From the opening moments, when we meet two friends at an eating bar, Warning From Space evokes thoughts of George Pal’s 1953 classic The War Of The Worlds. Lights are seen in the sky, meteorites appear to fall to earth, and eventually strange creatures emerge and terrify the populous. Rather than the superbly intimidating aliens in The War Of The Worlds, however, we get the rather silly star-shaped creatures previously mentioned. That’s okay, though, because the serious tone of the film keeps one quite involved, and one can forgive some bad costuming.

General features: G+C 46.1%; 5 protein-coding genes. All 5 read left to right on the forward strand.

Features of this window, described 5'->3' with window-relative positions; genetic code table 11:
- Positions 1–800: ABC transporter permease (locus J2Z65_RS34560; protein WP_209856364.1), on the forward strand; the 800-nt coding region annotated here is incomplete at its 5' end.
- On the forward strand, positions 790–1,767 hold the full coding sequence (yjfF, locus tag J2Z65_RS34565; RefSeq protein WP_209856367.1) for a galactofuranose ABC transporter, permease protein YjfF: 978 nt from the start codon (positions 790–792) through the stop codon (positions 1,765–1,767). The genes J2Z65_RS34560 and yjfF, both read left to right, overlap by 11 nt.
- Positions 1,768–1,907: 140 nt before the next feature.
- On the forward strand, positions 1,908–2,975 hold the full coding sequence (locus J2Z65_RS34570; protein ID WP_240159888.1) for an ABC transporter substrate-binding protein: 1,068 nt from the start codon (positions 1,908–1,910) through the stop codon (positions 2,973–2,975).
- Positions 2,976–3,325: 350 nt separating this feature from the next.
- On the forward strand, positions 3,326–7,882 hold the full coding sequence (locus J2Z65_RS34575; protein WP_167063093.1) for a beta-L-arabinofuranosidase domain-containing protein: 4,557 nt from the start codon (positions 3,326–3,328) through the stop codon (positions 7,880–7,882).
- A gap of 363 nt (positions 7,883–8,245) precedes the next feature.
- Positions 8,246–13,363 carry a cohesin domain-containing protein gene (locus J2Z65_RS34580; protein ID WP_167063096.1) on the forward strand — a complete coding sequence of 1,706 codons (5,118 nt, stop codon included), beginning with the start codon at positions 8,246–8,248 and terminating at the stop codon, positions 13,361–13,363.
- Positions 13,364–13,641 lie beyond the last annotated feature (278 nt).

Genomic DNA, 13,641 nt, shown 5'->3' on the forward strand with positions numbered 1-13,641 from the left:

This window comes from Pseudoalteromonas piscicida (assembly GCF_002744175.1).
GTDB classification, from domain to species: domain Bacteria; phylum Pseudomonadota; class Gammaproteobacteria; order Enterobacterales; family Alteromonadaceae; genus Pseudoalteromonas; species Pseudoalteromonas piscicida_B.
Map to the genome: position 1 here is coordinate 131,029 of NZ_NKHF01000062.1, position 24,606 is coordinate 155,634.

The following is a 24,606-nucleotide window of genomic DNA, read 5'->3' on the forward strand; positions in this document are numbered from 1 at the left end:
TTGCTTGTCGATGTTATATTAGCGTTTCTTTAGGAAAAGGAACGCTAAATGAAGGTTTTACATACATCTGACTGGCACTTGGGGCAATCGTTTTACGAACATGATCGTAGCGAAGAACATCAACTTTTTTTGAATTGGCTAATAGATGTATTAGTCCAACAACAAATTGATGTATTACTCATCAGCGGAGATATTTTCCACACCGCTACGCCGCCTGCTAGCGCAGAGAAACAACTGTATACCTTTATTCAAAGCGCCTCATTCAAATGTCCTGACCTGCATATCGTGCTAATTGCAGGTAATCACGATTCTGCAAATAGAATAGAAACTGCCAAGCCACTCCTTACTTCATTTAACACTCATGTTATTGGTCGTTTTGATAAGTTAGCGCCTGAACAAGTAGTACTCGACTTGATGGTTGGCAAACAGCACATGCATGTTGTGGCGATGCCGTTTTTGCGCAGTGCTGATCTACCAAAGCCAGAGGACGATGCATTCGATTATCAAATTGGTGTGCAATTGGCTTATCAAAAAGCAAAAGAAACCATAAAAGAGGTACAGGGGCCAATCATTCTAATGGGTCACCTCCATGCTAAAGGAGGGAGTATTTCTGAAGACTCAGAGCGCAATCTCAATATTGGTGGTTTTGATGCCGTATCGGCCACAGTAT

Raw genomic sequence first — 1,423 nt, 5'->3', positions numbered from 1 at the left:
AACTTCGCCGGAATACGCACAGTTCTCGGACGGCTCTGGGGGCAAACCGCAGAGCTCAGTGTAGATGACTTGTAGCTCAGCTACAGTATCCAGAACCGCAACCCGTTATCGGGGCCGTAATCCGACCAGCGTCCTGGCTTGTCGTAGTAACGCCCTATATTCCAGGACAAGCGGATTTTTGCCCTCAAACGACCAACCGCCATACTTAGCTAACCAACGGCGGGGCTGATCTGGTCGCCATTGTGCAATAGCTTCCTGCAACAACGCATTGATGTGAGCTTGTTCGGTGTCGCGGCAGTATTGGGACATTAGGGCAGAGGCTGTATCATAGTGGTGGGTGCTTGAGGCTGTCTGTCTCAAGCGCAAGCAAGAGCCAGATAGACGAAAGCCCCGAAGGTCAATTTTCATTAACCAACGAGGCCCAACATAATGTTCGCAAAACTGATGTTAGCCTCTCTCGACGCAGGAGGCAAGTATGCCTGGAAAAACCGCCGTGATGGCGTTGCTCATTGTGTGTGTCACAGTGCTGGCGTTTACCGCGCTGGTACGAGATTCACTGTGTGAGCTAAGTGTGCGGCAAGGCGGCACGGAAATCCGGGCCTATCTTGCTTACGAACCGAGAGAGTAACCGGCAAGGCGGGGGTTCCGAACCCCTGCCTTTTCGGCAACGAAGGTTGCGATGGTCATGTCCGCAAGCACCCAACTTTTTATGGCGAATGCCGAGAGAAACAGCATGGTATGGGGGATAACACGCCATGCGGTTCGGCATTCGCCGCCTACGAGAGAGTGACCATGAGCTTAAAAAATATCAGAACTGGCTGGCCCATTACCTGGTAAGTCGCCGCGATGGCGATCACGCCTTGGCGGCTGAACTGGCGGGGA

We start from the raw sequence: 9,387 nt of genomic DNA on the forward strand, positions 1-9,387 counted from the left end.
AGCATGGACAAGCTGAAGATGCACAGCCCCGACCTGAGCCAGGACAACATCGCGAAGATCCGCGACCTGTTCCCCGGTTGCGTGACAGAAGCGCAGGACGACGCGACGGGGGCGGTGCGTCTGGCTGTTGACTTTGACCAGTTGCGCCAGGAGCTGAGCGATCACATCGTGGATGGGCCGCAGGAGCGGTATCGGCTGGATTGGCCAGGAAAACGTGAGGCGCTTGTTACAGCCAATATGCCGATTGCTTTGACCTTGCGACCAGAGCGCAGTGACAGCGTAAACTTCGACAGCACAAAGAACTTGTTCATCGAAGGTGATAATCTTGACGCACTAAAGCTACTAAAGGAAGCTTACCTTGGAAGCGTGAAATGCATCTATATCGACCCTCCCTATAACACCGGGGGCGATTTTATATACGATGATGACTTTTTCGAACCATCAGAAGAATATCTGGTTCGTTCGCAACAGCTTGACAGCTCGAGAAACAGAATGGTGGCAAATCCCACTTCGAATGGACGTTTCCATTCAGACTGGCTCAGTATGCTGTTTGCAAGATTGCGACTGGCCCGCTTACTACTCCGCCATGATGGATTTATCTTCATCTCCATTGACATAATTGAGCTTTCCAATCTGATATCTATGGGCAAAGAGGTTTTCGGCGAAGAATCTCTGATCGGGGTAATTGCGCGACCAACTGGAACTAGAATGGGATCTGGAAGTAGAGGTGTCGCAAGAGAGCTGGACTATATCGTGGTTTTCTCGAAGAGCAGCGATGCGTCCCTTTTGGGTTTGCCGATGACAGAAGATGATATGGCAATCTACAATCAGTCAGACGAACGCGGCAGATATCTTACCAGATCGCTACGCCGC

We come to know three great scientists and their families, though any attempts at characterization or personal growth are short-lived and ultimately quite subservient to the alien plot. For example, the daughter of one scientist has her choice of staying single questioned by her parents, but that storyline goes nowhere. Much more important is that the aliens turn out to be friendly, a message that is easier to take once they assume the forms of humans, including that of a famous, beautiful actress. At this point, my thoughts drifted more towards this movie being inspired a little by Invasion Of The Body Snatchers, also from 1956, though with more benevolent aliens. (Also, I recalled the later 1964 Godzilla movie Ghidorah, The Three-Headed Monster, where an alien entity appears as an Earth princess.)